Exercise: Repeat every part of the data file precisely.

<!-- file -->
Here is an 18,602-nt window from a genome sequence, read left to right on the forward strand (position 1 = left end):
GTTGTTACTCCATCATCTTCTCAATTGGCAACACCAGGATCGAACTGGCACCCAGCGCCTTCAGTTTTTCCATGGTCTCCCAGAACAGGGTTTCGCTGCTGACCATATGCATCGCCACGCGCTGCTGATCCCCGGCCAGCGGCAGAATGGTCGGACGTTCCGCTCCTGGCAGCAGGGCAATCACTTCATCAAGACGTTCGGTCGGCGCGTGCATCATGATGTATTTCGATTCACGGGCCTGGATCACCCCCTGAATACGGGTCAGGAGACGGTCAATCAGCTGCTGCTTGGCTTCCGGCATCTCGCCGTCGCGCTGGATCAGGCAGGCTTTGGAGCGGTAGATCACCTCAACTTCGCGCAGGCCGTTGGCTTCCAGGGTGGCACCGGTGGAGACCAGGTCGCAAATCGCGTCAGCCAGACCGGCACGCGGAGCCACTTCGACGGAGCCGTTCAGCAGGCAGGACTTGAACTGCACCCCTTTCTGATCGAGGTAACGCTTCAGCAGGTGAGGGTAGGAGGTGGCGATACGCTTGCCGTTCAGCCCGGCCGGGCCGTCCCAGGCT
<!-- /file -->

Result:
Here is an 18,602-nt window from a genome sequence, read left to right on the forward strand (position 1 = left end):
GTTGTTACTCCATCATCTTCTCAATTGGCAACACCAGGATCGAACTGGCACCCAGCGCCTTCAGTTTTTCCATGGTCTCCCAGAACAGGGTTTCGCTGCTGACCATATGCATCGCCACGCGCTGCTGATCCCCGGCCAGCGGCAGAATGGTCGGACGTTCCGCTCCTGGCAGCAGGGCAATCACTTCATCAAGACGTTCGGTCGGCGCGTGCATCATGATGTATTTCGATTCACGGGCCTGGATCACCCCCTGAATACGGGTCAGGAGACGGTCAATCAGCTGCTGCTTGGCTTCCGGCATCTCGCCGTCGCGCTGGATCAGGCAGGCTTTGGAGCGGTAGATCACCTCAACTTCGCGCAGGCCGTTGGCTTCCAGGGTGGCACCGGTGGAGACCAGGTCGCAAATCGCGTCAGCCAGACCGGCACGCGGAGCCACTTCGACGGAGCCGTTCAGCAGGCAGGACTTGAACTGCACCCCTTTCTGATCGAGGTAACGCTTCAGCAGGTGAGGGTAGGAGGTGGCGATACGCTTGCCGTTCAGCCCGGCCGGGCCGTCCCAGGCT